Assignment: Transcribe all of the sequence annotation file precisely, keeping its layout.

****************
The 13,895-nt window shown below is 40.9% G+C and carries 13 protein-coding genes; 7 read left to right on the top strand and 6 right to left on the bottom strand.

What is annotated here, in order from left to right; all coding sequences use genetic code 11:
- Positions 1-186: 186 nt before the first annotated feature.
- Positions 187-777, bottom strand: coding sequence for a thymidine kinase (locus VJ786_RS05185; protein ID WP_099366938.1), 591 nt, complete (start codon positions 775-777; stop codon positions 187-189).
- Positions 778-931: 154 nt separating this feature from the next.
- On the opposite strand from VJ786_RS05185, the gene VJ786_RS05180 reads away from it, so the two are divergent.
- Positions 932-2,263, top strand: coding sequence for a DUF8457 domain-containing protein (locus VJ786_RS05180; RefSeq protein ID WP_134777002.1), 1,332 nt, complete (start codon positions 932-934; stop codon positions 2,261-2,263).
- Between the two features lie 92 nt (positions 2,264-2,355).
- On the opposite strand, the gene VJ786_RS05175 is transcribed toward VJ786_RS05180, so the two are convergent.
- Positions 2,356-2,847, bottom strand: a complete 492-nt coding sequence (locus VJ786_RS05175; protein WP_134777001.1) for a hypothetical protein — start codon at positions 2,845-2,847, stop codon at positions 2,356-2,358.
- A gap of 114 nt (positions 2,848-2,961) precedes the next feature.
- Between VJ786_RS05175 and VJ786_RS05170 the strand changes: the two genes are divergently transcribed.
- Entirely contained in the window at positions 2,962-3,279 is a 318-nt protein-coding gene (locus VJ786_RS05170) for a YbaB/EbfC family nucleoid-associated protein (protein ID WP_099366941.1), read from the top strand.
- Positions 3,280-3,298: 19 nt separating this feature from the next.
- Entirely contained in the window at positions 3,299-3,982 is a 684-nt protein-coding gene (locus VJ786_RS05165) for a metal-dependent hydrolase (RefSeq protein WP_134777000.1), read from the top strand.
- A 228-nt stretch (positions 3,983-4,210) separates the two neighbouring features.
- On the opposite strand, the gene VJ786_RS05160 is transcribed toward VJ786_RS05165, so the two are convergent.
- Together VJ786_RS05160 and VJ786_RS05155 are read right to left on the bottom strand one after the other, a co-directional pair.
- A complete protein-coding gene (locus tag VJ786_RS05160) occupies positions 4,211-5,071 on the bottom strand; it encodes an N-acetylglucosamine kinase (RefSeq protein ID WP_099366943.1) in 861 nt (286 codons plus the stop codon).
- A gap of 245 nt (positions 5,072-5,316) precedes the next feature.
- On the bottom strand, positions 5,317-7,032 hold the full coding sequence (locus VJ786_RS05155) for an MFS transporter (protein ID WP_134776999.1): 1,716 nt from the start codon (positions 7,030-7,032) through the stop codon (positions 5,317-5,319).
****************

The 13,895-nt window shown below is 40.9% G+C and carries 13 protein-coding genes; 7 read left to right on the top strand and 6 right to left on the bottom strand.

What is annotated here, in order from left to right; all coding sequences use genetic code 11:
- Positions 1-186: 186 nt before the first annotated feature.
- Positions 187-777, bottom strand: coding sequence for a thymidine kinase (locus VJ786_RS05185; protein ID WP_099366938.1), 591 nt, complete (start codon positions 775-777; stop codon positions 187-189).
- Positions 778-931: 154 nt separating this feature from the next.
- On the opposite strand from VJ786_RS05185, the gene VJ786_RS05180 reads away from it, so the two are divergent.
- Positions 932-2,263, top strand: coding sequence for a DUF8457 domain-containing protein (locus VJ786_RS05180; RefSeq protein ID WP_134777002.1), 1,332 nt, complete (start codon positions 932-934; stop codon positions 2,261-2,263).
- Between the two features lie 92 nt (positions 2,264-2,355).
- On the opposite strand, the gene VJ786_RS05175 is transcribed toward VJ786_RS05180, so the two are convergent.
- Positions 2,356-2,847, bottom strand: a complete 492-nt coding sequence (locus VJ786_RS05175; protein WP_134777001.1) for a hypothetical protein — start codon at positions 2,845-2,847, stop codon at positions 2,356-2,358.
- A gap of 114 nt (positions 2,848-2,961) precedes the next feature.
- Between VJ786_RS05175 and VJ786_RS05170 the strand changes: the two genes are divergently transcribed.
- Entirely contained in the window at positions 2,962-3,279 is a 318-nt protein-coding gene (locus VJ786_RS05170) for a YbaB/EbfC family nucleoid-associated protein (protein ID WP_099366941.1), read from the top strand.
- Positions 3,280-3,298: 19 nt separating this feature from the next.
- Entirely contained in the window at positions 3,299-3,982 is a 684-nt protein-coding gene (locus VJ786_RS05165) for a metal-dependent hydrolase (RefSeq protein WP_134777000.1), read from the top strand.
- A 228-nt stretch (positions 3,983-4,210) separates the two neighbouring features.
- On the opposite strand, the gene VJ786_RS05160 is transcribed toward VJ786_RS05165, so the two are convergent.
- Together VJ786_RS05160 and VJ786_RS05155 are read right to left on the bottom strand one after the other, a co-directional pair.
- A complete protein-coding gene (locus tag VJ786_RS05160) occupies positions 4,211-5,071 on the bottom strand; it encodes an N-acetylglucosamine kinase (RefSeq protein ID WP_099366943.1) in 861 nt (286 codons plus the stop codon).
- A gap of 245 nt (positions 5,072-5,316) precedes the next feature.
- On the bottom strand, positions 5,317-7,032 hold the full coding sequence (locus VJ786_RS05155) for an MFS transporter (protein ID WP_134776999.1): 1,716 nt from the start codon (positions 7,030-7,032) through the stop codon (positions 5,317-5,319).